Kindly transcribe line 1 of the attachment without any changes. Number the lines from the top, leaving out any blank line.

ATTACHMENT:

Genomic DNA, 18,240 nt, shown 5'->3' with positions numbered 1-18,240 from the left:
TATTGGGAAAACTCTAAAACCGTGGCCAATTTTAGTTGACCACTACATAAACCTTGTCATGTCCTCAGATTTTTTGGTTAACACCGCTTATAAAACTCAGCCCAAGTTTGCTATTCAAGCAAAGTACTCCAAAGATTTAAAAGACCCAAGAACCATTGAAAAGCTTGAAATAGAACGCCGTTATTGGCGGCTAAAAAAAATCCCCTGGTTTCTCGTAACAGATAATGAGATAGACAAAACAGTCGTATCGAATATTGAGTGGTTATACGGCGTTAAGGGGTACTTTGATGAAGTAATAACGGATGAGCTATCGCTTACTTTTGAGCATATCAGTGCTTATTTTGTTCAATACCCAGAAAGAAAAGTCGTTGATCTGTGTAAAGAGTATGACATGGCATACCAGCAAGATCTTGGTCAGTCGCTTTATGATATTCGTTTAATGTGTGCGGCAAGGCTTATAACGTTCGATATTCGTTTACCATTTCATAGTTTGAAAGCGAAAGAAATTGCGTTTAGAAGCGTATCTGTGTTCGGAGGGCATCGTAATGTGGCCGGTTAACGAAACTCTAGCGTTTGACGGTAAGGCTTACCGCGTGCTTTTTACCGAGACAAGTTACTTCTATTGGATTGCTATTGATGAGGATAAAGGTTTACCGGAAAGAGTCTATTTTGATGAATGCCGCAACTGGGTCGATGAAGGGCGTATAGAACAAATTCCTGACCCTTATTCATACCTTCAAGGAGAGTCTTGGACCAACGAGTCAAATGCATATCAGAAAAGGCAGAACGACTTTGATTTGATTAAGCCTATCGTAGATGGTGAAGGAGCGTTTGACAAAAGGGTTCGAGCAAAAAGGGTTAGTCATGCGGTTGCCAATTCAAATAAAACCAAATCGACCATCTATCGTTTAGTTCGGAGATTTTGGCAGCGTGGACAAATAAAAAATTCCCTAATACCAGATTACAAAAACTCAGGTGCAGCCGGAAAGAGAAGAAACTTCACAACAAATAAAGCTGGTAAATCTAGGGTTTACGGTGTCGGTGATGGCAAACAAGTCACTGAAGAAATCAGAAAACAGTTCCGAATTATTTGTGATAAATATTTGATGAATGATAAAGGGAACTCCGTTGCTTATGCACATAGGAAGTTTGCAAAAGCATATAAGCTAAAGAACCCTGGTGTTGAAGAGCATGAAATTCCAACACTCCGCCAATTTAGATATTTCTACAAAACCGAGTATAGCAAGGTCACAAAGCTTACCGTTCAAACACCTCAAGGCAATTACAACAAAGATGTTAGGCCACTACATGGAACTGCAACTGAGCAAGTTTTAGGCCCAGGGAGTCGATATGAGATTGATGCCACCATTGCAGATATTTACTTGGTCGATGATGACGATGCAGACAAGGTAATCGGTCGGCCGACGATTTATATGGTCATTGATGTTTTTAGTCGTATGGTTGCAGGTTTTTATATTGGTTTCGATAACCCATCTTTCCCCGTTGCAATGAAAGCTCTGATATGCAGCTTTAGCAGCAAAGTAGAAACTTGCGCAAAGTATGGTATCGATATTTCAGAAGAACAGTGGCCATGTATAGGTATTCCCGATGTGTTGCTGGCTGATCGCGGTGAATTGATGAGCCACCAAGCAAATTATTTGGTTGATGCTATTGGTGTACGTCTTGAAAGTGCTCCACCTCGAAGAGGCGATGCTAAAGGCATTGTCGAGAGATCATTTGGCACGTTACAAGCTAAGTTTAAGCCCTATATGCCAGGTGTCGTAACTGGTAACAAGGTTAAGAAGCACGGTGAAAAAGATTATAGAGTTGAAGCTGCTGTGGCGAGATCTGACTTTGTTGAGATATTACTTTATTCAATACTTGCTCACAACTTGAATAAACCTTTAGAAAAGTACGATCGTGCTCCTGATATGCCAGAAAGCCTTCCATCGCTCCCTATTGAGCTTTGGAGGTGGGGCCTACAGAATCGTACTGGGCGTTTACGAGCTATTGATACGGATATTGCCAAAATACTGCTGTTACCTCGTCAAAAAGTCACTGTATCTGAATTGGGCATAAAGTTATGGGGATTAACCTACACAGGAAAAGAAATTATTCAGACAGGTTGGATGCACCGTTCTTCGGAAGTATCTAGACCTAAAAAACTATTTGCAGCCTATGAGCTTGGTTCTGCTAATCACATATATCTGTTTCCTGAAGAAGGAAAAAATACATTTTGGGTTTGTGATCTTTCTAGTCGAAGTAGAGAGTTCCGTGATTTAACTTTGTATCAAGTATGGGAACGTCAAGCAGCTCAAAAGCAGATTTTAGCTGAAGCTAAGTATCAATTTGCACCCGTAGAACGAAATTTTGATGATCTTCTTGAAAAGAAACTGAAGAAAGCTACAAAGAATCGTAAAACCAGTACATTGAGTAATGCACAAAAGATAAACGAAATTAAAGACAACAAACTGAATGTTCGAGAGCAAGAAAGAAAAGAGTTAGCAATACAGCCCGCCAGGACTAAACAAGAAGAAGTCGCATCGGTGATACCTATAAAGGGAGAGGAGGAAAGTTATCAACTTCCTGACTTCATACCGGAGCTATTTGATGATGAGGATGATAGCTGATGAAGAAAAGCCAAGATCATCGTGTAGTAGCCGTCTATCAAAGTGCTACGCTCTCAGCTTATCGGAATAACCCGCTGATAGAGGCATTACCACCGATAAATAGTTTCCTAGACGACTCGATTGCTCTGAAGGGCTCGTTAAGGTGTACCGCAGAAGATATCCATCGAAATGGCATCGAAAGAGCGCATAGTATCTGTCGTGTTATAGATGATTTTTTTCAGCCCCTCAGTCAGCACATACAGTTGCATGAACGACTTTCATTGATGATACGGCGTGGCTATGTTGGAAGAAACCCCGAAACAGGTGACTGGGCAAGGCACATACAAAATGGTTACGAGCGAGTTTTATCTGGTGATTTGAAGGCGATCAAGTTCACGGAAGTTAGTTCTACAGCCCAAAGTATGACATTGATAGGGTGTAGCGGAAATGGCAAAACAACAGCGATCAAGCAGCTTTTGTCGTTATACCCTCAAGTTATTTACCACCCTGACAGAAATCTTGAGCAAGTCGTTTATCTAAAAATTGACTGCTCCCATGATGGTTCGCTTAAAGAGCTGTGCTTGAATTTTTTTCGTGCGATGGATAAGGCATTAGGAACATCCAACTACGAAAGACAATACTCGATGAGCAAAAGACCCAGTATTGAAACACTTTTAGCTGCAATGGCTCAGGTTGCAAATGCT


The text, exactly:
Genomic DNA, 18,240 nt, shown 5'->3' with positions numbered 1-18,240 from the left: